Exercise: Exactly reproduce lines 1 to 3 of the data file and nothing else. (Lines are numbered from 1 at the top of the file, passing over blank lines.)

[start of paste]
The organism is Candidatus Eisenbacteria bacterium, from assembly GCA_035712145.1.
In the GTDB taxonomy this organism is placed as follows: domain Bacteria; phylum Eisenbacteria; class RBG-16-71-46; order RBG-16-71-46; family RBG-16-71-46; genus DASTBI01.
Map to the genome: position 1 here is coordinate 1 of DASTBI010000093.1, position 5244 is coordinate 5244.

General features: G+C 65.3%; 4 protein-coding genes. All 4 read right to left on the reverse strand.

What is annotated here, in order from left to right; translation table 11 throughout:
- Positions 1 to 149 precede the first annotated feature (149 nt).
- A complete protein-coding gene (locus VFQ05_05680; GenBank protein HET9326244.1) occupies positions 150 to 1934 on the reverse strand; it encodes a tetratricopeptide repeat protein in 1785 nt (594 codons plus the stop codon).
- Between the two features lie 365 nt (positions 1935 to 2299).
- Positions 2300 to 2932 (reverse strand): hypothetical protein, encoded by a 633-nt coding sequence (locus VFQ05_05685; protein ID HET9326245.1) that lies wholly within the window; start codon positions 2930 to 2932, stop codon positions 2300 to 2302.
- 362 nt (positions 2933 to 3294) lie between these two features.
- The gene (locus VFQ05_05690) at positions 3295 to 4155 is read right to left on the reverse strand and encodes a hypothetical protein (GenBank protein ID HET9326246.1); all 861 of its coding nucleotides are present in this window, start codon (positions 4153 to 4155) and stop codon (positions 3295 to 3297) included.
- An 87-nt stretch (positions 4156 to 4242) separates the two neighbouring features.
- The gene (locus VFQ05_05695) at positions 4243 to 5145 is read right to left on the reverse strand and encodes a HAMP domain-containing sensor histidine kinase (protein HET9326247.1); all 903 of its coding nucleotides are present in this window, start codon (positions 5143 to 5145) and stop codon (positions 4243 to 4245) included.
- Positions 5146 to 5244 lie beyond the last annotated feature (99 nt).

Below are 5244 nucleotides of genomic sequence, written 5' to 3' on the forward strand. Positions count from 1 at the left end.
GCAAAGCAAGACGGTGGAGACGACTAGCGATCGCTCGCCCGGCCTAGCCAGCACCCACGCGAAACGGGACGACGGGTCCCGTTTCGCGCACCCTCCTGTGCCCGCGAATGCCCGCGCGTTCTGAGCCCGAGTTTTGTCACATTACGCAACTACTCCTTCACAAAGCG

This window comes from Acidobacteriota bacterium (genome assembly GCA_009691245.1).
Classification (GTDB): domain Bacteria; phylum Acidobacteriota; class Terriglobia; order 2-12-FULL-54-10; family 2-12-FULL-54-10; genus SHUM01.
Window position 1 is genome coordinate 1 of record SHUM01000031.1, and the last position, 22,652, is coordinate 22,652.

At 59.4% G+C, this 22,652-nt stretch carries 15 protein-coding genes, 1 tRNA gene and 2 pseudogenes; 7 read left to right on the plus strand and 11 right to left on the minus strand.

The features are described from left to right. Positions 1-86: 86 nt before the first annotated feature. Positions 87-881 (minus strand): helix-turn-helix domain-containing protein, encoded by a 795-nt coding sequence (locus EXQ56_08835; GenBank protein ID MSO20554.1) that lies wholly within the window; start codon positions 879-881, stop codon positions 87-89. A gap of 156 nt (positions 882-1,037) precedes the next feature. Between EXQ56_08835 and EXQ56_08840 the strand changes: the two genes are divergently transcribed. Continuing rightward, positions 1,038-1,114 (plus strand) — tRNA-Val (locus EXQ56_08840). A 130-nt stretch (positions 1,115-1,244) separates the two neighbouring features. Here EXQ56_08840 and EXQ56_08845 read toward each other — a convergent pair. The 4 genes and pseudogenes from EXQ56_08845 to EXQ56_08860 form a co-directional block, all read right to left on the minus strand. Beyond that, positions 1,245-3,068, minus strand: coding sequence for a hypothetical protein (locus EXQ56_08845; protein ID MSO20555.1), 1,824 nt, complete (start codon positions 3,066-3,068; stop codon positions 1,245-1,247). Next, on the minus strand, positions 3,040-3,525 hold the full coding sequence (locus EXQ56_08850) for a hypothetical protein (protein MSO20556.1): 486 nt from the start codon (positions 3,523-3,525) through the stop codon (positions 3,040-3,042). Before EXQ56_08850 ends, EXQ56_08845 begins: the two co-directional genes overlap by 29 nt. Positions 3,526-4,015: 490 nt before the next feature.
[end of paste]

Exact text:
The organism is Candidatus Eisenbacteria bacterium, from assembly GCA_035712145.1.
In the GTDB taxonomy this organism is placed as follows: domain Bacteria; phylum Eisenbacteria; class RBG-16-71-46; order RBG-16-71-46; family RBG-16-71-46; genus DASTBI01.
Map to the genome: position 1 here is coordinate 1 of DASTBI010000093.1, position 5244 is coordinate 5244.